Insurance & Financial Protection


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Part of any personal financial plan will involve insuring against unforeseen events.  These  could include:

If any of the above incidents were to occur and a person was without insurance, the effects could be financially devastating for the person and / or their family.  The outcome could be a huge legal bill, or the inability to maintain living costs such as a mortgage, rent or household bills.  This is why insurance is so important, even though to some it feels like an unnecessary expense.

Household Insurance (Building & Contents)

Buildings insurance relates to the structure of the home, including fixtures and fittings, all outbuildings and paths/patios. In fact, anything that would normally be left behind when moving home. A mortgage lender always requires that the buyer purchases buildings insurance as a condition of the loan, in order to protect the lender if the home were to be destroyed.

The primary purpose of a buildings insurance plan is to reinstate the building should the worst happen. The sum insured must therefore be sufficient to fully rebuild the home, garages and domestic outbuildings, in the event of a total loss.  This figure must also include all associated fees and costs i.e. site clearance, legal fees etc.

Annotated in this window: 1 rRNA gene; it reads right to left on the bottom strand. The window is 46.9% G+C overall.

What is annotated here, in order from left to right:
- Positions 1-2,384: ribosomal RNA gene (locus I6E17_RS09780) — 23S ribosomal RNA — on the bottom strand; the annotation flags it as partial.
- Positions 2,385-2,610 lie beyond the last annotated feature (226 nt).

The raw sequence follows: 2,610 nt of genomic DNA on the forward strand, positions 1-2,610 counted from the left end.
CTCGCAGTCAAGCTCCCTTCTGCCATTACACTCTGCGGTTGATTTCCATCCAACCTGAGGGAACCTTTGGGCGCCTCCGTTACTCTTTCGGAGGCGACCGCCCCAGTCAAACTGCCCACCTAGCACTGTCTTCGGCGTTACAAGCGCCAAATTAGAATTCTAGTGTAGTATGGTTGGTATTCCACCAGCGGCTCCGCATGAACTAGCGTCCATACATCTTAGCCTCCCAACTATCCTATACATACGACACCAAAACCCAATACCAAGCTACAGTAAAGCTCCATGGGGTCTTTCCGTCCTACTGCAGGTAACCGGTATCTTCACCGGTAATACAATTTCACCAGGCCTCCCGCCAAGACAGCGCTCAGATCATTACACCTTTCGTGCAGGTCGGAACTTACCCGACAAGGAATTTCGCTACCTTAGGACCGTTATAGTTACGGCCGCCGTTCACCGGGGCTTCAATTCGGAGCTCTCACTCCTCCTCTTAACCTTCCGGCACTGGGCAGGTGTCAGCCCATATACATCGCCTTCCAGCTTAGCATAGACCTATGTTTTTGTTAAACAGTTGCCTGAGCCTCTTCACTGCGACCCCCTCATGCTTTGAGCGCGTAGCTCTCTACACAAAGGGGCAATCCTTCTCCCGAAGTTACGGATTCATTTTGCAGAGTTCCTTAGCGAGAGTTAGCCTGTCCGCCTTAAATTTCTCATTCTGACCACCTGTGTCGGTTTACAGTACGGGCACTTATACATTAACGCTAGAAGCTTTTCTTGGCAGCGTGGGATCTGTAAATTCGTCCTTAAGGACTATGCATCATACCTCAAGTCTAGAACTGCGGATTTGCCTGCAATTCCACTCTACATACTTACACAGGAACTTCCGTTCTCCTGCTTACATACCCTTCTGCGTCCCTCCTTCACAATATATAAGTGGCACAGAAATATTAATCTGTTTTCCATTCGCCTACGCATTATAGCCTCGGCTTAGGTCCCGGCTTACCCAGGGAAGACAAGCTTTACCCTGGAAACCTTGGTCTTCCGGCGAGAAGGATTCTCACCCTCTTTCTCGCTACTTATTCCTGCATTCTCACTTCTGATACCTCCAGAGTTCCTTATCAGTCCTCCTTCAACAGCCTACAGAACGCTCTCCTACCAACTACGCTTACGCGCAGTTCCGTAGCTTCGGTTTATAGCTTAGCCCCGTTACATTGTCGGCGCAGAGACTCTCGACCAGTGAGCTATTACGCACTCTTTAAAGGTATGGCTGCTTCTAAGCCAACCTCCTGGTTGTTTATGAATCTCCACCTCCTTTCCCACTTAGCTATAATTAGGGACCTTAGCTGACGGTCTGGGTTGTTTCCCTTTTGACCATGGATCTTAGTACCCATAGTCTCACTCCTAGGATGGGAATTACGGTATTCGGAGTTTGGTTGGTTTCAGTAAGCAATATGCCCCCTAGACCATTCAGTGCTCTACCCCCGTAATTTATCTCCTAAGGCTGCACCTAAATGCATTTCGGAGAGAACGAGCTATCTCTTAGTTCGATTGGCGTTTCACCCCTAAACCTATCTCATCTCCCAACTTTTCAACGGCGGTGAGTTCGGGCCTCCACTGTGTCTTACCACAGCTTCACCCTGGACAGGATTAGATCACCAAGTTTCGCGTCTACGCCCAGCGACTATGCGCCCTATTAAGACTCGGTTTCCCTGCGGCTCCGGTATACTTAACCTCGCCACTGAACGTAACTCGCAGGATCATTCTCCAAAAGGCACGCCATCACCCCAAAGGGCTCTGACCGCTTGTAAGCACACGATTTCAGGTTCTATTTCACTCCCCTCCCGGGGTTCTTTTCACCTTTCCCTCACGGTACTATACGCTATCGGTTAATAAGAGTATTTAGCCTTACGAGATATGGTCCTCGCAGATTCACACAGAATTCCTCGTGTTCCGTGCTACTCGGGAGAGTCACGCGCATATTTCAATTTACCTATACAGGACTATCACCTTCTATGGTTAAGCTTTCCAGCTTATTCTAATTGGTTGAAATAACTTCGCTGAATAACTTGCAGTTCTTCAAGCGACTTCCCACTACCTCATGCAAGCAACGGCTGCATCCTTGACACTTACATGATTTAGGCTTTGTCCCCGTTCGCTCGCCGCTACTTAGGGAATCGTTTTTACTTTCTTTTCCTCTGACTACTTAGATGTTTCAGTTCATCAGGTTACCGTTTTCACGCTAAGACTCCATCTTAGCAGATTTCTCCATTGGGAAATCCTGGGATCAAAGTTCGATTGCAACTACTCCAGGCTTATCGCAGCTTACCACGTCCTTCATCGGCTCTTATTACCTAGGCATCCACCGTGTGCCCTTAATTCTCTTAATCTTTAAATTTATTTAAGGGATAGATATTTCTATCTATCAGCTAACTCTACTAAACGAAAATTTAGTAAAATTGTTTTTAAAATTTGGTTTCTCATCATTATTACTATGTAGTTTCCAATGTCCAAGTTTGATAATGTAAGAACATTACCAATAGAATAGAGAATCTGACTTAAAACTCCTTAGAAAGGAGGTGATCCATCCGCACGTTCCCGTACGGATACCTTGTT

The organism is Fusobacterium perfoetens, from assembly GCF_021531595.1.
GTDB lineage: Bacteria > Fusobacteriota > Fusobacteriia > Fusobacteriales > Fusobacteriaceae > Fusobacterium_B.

When taking out such insurance, it is important to refer to the product provider’s key facts document which will specify what is covered and more importantly, what is not covered by the plan.

Household contents insurance is designed to cover the cost of replacing, as new, the contents of the home and any outbuildings including household goods and appliances, furniture, furnishings and personal effects etc.

The items included within the contents sum assured are only insured when they are in the home. If a policy holder wants to cover any items away from home (i.e. portable items such as cameras), they must take out 'personal possessions' insurance. Any items insured as personal possessions should not be included in the contents sum insured.

Excess

The policy holder is usually responsible for the first part of any claim e.g. £100.  It is possible to reduce the cost of contents insurance, by increasing the amount of excess however, the implications are that should any claim arise, the excess payable will be higher.

Accidental Damage Cover

Accidental damage cover is usually an option available that is commonly added to a contents insurance plan at an additional cost.

Personal Possessions

It is sometimes assumed that a standard household contents policy will cover a client’s personal possessions against all risks, anywhere in the world. This is not the case so personal possessions cover needs to be added to the contents policy to protect items that are temporarily removed from the home.  Unfortunately, without this cover, items such as jewellery, electrical equipment and clothing would not be replaced if they were lost or stolen away from a policy holders home.

No Claims Discount

As with motor insurance, a no claims discount is offered if the policy holder hasn't made a claim for one or more years.  Someone who has made one or more claims within a 5 year period is seen as riskier to an insurance company and will therefore pay a higher premium than someone who has not made any claims.

>>> Get household (building & contents) insurance
>>> Speak to one of our insurance advisers

Motor Insurance

Motor insurance (also known as auto insurance or car insurance) is insurance that is taken out for cars and other vehicles such as motorcycle and trucks. Its primary purpose is to provide protection against losses incurred as a result of traffic accidents and against liability that could be incurred in an accident.